– by Wes Colton, Introvert Unbound
As a coach who works primarily with men on their dating and social lives, I’ve noticed some major differences between clients who reach their goals and those who don’t.
If you’re looking to improve your own social life, here are four qualities cultivated by those who have done just that.
1. Not Afraid to Seek Help
Many folks with unsatisfying social lives spend a lot of time venting about their situation, often on social media. While this can sometimes be a healthy outlet, always complaining without ever taking action does nothing to improve your lot.
Every month I offer a handful of free, 20-minute e-chat consults to struggling men to discuss their dating. I don’t expect most of these folks to become paying clients, I just want to share some strategies that might help them get out of their rut, and hope they’ll take things from there.
Yet, despite their often desperate situations, a surprisingly high percentage of these guys will flat out refuse. Of course, some of them are skeptical of coaches in general, a skepticism I share, as there are a lot of frauds out there. But nine times out of ten, I don’t think their fear of wasting 20 minutes is what’s keeping them from chatting. Instead, I believe the obstacle is an unwillingness to ask for help, with the root cause being an inflated ego.
You might not think guys spilling the beans about their dismal dating prospects on social media are concerned with their egos. But, here’s the thing: As long as they stick to blaming society for all their difficulties, they don’t have to admit to themselves they’re partly responsible.
Subconsciously, they know the second they accept their future is in their hands, they’ll have no choice but to acknowledge they’ve been fooling themselves all this time, frittering away precious years and creating much of their own misery.
Ironically, many guys would rather choose a lifetime of social isolation and lack of human connection than accept the terrible truth that they, themselves, are the number one obstacle keeping them from happiness.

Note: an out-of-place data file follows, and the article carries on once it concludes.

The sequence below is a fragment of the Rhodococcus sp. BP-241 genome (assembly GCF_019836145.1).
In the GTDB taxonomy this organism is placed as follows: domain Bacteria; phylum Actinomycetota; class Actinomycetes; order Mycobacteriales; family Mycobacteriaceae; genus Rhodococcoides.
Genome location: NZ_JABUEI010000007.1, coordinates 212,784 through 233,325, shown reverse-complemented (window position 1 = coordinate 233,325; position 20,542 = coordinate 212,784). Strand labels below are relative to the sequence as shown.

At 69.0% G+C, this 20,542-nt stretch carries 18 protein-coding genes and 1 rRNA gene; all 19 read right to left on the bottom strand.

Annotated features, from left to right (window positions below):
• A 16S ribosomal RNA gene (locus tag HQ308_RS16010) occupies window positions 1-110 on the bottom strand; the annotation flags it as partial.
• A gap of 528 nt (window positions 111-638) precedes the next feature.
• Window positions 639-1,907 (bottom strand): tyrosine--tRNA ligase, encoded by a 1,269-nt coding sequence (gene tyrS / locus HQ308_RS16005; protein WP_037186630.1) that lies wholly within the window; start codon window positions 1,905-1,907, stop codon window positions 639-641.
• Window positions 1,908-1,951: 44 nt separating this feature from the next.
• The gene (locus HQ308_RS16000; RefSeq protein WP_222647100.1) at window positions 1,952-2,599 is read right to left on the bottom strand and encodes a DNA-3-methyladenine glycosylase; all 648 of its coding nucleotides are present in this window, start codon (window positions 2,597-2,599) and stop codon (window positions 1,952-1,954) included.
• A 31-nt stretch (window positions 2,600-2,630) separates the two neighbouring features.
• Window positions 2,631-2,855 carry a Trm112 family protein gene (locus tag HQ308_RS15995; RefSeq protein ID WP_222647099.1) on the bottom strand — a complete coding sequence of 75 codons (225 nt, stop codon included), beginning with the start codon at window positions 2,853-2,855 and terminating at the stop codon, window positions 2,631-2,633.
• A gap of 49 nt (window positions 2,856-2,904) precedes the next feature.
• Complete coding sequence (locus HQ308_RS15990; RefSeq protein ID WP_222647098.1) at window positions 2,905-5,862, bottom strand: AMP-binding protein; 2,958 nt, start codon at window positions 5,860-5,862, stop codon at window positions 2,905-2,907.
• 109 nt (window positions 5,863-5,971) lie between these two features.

2. Follow Through
The simple act of doing what they say they’re going to do is perhaps the most important habit separating those of my clients who achieve social (and other kinds of) success from those who don’t.
This pattern is usually apparent early in our interactions. For instance, I always assign homework to clients, pushing them to develop new skills without exceeding their abilities.
The clients who show up for the next session having done their homework are almost always the ones who get results. Those who don’t, improve at a much slower rate, if at all.
Doing what you say you’re going to do is also the key to building genuine self-confidence. Not until you prove to yourself you’ve got what it takes to make things happen, can you truly start believing in yourself.
3. Manage Negative Feelings
It doesn’t matter who you are, you’re not going to click with everyone. Since developing a satisfying social life is about finding where you fit, it goes without saying that you’ve also got to figure out where you don’t.
Whether you’re dating or looking for friends, despite the lies that many dating coaches tell, you can’t avoid rejection. Nor should you even try to. Instead, your goal should be learning to cope with the negative feelings that will come up as a result of this inevitability.
Sure, getting shot down by a woman can be disappointing. But if you laugh it off and move on to the next encounter, you keep it from festering into resentment, one of the worst states of mind to be in when approaching a woman.
Likewise, a long dry spell without dates can be frustrating. But having the right mental outlook can keep you from falling into despair and giving up entirely.
The guys who ultimately succeed in their social lives aren’t the ones who learn how to avoid rejection. They’re the ones who learn how to put it all in perspective so they can keep getting back on that horse.
4. Won’t Make Excuses
It’s easy to come up with reasons not to do the work we know we need to do. In fact, our brain is so good at fooling itself into taking the path of least resistance, it’ll come up with all sorts of excuses to avoid a challenge.
For instance, I’m sometimes in touch with prospective clients who say they’re interested in coaching, but balk at paying literally anything for the service. Naturally, we should all be wary of who we give our hard-earned money to, especially if we’re not particularly wealthy.
But what’s funny is that many of these guys think nothing of blowing hundreds of dollars at a strip club every few months in exchange for a couple of hours staring at women they can’t touch. Yet, somehow, they have a mental block in regards to investing that same amount (or less) into cultivating a lifetime of genuine relationships.
Ultimately, no matter how much guys suffer in loneliness, isolation, and lack of human connection, some of them simply aren’t willing to take the baby steps needed to climb out of their hole. As much as it pains me to say this, I’ve come to accept there is little I can do for those people.
On the other hand, when I come across those who aren’t afraid to seek help, who follow through with what they say they’re going to do, who are trying to manage their negative feelings, and who won’t make excuses, I get excited, because I know this is someone well on their way to personal transformation.
If you’ve read this far, I want you to ask yourself: “Which of those two people am I?”
As a young man, Introvert Unbound founder and coach, Wes Colton, had none of the above four traits. But as soon as he started developing them, his life began changing for the better. Ask him about it at firstname.lastname@example.org